Joint Chief of Staff Chairman Hikes Military Risk in Newest Assessment

The military has upgraded to "significant" the level of risk it faces in defending the nation, and attributes the higher level to the additional stress placed on the Armed Forces by ongoing wars in Iraq and Afghanistan.

The Pentagon assessment, sent Monday by Joint Chiefs of Staff Chairman Gen. Peter Pace to Congress, measures the strains on the military's ability to carry out national military strategy. The risk is an increase from the "moderate" level assessed in the last biannual report.

The "significant" level means Defense Secretary Robert Gates will have to lay out to Congress "a risk mitigation assessment" detailing what the Pentagon is doing to lower the risk and how quickly the military can respond to another crisis.

A U.S. military official said the assessment found the military is currently less capable of taking on another challenge because of the stress on the force caused by repeated deployments to Iraq and Afghanistan.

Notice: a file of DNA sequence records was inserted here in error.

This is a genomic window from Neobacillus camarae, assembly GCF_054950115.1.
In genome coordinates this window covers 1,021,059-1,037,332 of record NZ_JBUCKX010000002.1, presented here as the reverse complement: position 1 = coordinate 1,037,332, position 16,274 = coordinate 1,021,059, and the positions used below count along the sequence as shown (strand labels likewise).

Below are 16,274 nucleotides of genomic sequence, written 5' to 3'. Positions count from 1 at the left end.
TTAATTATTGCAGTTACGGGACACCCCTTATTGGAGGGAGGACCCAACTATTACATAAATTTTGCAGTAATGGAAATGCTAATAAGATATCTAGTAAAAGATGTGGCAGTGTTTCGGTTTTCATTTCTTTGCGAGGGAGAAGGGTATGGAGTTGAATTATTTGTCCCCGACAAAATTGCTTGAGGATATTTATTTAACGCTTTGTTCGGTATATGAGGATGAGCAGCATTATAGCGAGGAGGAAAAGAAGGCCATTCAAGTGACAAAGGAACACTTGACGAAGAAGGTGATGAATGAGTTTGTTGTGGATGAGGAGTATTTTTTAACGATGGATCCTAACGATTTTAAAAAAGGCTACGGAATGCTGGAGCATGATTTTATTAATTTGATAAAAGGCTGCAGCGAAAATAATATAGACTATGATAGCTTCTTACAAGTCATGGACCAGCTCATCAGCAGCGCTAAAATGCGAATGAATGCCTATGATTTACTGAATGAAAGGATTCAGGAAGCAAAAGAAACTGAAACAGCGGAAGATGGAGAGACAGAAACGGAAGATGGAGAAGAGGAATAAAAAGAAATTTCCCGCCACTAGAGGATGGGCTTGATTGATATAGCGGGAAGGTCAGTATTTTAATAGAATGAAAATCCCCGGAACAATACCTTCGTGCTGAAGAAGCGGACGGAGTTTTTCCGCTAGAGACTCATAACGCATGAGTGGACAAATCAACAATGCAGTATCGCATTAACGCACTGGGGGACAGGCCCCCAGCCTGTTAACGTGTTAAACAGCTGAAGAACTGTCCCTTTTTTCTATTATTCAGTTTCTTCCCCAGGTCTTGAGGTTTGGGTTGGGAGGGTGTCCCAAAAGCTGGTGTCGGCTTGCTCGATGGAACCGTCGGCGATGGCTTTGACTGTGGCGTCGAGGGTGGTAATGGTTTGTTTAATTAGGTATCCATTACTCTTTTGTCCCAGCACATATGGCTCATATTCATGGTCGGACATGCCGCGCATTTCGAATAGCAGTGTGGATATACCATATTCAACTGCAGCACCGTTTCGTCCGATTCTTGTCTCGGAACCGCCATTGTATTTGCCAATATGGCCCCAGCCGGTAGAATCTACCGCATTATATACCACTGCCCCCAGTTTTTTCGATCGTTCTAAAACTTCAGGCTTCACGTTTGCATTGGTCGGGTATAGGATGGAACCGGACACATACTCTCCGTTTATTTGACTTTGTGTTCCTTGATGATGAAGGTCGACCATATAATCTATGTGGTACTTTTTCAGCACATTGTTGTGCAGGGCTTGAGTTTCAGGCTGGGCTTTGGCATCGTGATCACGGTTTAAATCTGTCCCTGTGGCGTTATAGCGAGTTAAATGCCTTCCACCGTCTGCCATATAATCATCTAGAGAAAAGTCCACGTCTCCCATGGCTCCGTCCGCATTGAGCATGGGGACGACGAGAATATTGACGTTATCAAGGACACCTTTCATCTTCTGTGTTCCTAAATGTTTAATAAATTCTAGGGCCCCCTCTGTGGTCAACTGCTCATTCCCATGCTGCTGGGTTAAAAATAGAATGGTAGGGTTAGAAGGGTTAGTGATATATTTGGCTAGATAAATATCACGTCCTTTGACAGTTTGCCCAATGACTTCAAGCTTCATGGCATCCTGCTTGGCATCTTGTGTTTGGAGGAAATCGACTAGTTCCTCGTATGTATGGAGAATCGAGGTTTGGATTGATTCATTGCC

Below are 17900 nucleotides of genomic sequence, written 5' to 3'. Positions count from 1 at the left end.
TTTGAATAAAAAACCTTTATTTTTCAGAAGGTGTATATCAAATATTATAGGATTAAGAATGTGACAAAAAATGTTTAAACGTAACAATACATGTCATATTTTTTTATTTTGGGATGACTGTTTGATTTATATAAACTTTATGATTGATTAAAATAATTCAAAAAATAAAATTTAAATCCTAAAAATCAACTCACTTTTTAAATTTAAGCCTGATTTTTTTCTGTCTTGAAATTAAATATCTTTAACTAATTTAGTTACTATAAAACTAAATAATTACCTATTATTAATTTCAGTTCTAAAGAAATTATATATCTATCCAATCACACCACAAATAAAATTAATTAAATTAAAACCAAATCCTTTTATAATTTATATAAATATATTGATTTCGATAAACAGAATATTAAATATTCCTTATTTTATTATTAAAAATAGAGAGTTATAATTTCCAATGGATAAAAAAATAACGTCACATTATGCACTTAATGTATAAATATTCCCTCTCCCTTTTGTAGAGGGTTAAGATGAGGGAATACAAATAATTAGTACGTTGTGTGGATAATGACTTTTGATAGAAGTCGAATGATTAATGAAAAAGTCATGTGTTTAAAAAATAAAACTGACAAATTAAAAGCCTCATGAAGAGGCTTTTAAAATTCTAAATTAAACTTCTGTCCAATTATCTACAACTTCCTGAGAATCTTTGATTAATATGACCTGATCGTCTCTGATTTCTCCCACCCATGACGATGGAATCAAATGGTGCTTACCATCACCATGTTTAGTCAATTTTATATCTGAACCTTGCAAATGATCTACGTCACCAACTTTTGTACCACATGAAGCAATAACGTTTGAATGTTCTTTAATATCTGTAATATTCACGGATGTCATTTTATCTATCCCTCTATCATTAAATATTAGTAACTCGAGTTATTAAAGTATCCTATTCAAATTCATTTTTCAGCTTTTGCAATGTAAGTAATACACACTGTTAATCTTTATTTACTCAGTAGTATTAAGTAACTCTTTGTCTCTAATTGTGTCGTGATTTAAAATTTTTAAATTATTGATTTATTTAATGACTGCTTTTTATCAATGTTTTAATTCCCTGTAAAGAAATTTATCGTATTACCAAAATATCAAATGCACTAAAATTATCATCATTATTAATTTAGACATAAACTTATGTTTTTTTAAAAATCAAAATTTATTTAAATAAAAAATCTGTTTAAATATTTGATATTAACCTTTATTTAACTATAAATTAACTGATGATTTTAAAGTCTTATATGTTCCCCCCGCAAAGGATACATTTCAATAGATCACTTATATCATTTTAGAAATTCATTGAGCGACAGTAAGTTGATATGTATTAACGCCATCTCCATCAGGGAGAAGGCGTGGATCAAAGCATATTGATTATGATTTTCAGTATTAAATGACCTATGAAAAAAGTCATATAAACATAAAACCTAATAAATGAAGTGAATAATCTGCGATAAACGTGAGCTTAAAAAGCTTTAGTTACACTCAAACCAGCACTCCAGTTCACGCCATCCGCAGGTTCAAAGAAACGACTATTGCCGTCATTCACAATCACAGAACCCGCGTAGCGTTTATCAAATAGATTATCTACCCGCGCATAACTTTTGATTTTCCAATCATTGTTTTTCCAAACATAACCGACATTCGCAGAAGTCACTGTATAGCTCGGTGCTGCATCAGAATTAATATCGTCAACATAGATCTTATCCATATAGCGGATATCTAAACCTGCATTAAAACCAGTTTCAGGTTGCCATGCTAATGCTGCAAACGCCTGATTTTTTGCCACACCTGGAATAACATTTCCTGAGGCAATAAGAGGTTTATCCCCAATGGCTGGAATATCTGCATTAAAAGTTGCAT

If another conflict broke out involving the United States, the military could prevail but it would likely be more difficult because the Armed Forces are not as well-trained and equipped as they would be if the Pentagon were not already engaged in two wars.

U.S. military officials say the challenges that were likely mentioned in the risk assessment sent to Congress include increased violence in Iraq or Afghanistan, threats posed by Al Qaeda and other terrorist networks, Iranian sponsorship of terrorism in Lebanon and Iraq, China's continuing military buildup and the weapons threat from North Korea.

Pace has said on several occasions that potential U.S. enemies should not be deceived into thinking the military is not fully capable of prevailing in another conflict simply because it is engaged in two prolonged wars. However, he's also said any new battle might take longer to win and involve more American casualties.

FOX News' Molly Henneberg and Nick Simeone contributed to this report.